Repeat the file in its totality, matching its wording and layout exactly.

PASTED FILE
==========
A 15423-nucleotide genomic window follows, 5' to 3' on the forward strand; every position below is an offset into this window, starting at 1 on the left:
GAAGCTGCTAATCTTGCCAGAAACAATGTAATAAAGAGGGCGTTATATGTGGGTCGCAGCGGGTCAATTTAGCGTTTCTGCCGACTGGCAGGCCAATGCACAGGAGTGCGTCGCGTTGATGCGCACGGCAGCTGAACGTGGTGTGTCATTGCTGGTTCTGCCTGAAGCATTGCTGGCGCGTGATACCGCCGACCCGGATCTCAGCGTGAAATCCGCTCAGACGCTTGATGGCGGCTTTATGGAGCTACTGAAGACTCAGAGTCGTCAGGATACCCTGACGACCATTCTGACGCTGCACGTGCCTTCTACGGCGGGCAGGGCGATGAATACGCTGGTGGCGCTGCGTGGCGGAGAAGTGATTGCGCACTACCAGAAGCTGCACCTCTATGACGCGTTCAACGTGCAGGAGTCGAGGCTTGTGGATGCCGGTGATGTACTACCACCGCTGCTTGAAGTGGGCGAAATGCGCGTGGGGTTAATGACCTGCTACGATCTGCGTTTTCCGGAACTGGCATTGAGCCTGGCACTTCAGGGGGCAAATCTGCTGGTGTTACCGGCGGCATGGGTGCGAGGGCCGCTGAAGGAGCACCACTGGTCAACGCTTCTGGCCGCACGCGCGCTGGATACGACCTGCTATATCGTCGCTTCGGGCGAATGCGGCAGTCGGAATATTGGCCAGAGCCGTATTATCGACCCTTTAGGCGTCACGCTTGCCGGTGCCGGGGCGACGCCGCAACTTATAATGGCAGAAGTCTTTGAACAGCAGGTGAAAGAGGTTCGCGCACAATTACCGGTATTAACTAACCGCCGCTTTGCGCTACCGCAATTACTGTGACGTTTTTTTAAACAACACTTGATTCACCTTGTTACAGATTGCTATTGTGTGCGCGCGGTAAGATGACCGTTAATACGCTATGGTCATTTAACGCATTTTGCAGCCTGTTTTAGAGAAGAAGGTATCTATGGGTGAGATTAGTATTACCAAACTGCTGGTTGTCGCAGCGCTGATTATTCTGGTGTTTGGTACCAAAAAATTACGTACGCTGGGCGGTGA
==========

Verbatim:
A 15423-nucleotide genomic window follows, 5' to 3' on the forward strand; every position below is an offset into this window, starting at 1 on the left:
GAAGCTGCTAATCTTGCCAGAAACAATGTAATAAAGAGGGCGTTATATGTGGGTCGCAGCGGGTCAATTTAGCGTTTCTGCCGACTGGCAGGCCAATGCACAGGAGTGCGTCGCGTTGATGCGCACGGCAGCTGAACGTGGTGTGTCATTGCTGGTTCTGCCTGAAGCATTGCTGGCGCGTGATACCGCCGACCCGGATCTCAGCGTGAAATCCGCTCAGACGCTTGATGGCGGCTTTATGGAGCTACTGAAGACTCAGAGTCGTCAGGATACCCTGACGACCATTCTGACGCTGCACGTGCCTTCTACGGCGGGCAGGGCGATGAATACGCTGGTGGCGCTGCGTGGCGGAGAAGTGATTGCGCACTACCAGAAGCTGCACCTCTATGACGCGTTCAACGTGCAGGAGTCGAGGCTTGTGGATGCCGGTGATGTACTACCACCGCTGCTTGAAGTGGGCGAAATGCGCGTGGGGTTAATGACCTGCTACGATCTGCGTTTTCCGGAACTGGCATTGAGCCTGGCACTTCAGGGGGCAAATCTGCTGGTGTTACCGGCGGCATGGGTGCGAGGGCCGCTGAAGGAGCACCACTGGTCAACGCTTCTGGCCGCACGCGCGCTGGATACGACCTGCTATATCGTCGCTTCGGGCGAATGCGGCAGTCGGAATATTGGCCAGAGCCGTATTATCGACCCTTTAGGCGTCACGCTTGCCGGTGCCGGGGCGACGCCGCAACTTATAATGGCAGAAGTCTTTGAACAGCAGGTGAAAGAGGTTCGCGCACAATTACCGGTATTAACTAACCGCCGCTTTGCGCTACCGCAATTACTGTGACGTTTTTTTAAACAACACTTGATTCACCTTGTTACAGATTGCTATTGTGTGCGCGCGGTAAGATGACCGTTAATACGCTATGGTCATTTAACGCATTTTGCAGCCTGTTTTAGAGAAGAAGGTATCTATGGGTGAGATTAGTATTACCAAACTGCTGGTTGTCGCAGCGCTGATTATTCTGGTGTTTGGTACCAAAAAATTACGTACGCTGGGCGGTGA